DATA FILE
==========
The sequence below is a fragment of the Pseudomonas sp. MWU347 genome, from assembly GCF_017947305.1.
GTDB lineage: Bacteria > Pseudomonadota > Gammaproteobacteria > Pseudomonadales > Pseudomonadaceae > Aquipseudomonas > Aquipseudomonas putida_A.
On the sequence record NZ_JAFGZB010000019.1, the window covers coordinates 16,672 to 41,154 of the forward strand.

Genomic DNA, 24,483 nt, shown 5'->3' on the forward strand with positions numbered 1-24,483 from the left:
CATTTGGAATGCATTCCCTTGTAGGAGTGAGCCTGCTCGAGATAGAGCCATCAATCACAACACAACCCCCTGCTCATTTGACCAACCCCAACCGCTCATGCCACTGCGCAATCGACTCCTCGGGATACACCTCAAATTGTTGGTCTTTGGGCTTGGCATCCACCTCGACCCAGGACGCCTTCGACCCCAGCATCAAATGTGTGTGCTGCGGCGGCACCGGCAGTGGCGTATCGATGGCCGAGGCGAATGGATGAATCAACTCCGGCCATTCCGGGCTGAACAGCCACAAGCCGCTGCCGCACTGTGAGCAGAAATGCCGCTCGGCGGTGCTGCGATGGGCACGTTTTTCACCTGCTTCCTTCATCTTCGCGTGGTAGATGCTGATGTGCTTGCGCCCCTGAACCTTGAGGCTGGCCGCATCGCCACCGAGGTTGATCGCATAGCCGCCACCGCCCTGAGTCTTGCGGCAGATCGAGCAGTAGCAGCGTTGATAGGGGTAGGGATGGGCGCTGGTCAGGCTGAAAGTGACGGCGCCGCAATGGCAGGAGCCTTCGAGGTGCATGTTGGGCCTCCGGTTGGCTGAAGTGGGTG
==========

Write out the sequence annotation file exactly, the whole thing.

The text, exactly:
The sequence below is a fragment of the Pseudomonas sp. MWU347 genome, from assembly GCF_017947305.1.
GTDB lineage: Bacteria > Pseudomonadota > Gammaproteobacteria > Pseudomonadales > Pseudomonadaceae > Aquipseudomonas > Aquipseudomonas putida_A.
On the sequence record NZ_JAFGZB010000019.1, the window covers coordinates 16,672 to 41,154 of the forward strand.

Genomic DNA, 24,483 nt, shown 5'->3' on the forward strand with positions numbered 1-24,483 from the left:
CATTTGGAATGCATTCCCTTGTAGGAGTGAGCCTGCTCGAGATAGAGCCATCAATCACAACACAACCCCCTGCTCATTTGACCAACCCCAACCGCTCATGCCACTGCGCAATCGACTCCTCGGGATACACCTCAAATTGTTGGTCTTTGGGCTTGGCATCCACCTCGACCCAGGACGCCTTCGACCCCAGCATCAAATGTGTGTGCTGCGGCGGCACCGGCAGTGGCGTATCGATGGCCGAGGCGAATGGATGAATCAACTCCGGCCATTCCGGGCTGAACAGCCACAAGCCGCTGCCGCACTGTGAGCAGAAATGCCGCTCGGCGGTGCTGCGATGGGCACGTTTTTCACCTGCTTCCTTCATCTTCGCGTGGTAGATGCTGATGTGCTTGCGCCCCTGAACCTTGAGGCTGGCCGCATCGCCACCGAGGTTGATCGCATAGCCGCCACCGCCCTGAGTCTTGCGGCAGATCGAGCAGTAGCAGCGTTGATAGGGGTAGGGATGGGCGCTGGTCAGGCTGAAAGTGACGGCGCCGCAATGGCAGGAGCCTTCGAGGTGCATGTTGGGCCTCCGGTTGGCTGAAGTGGGTG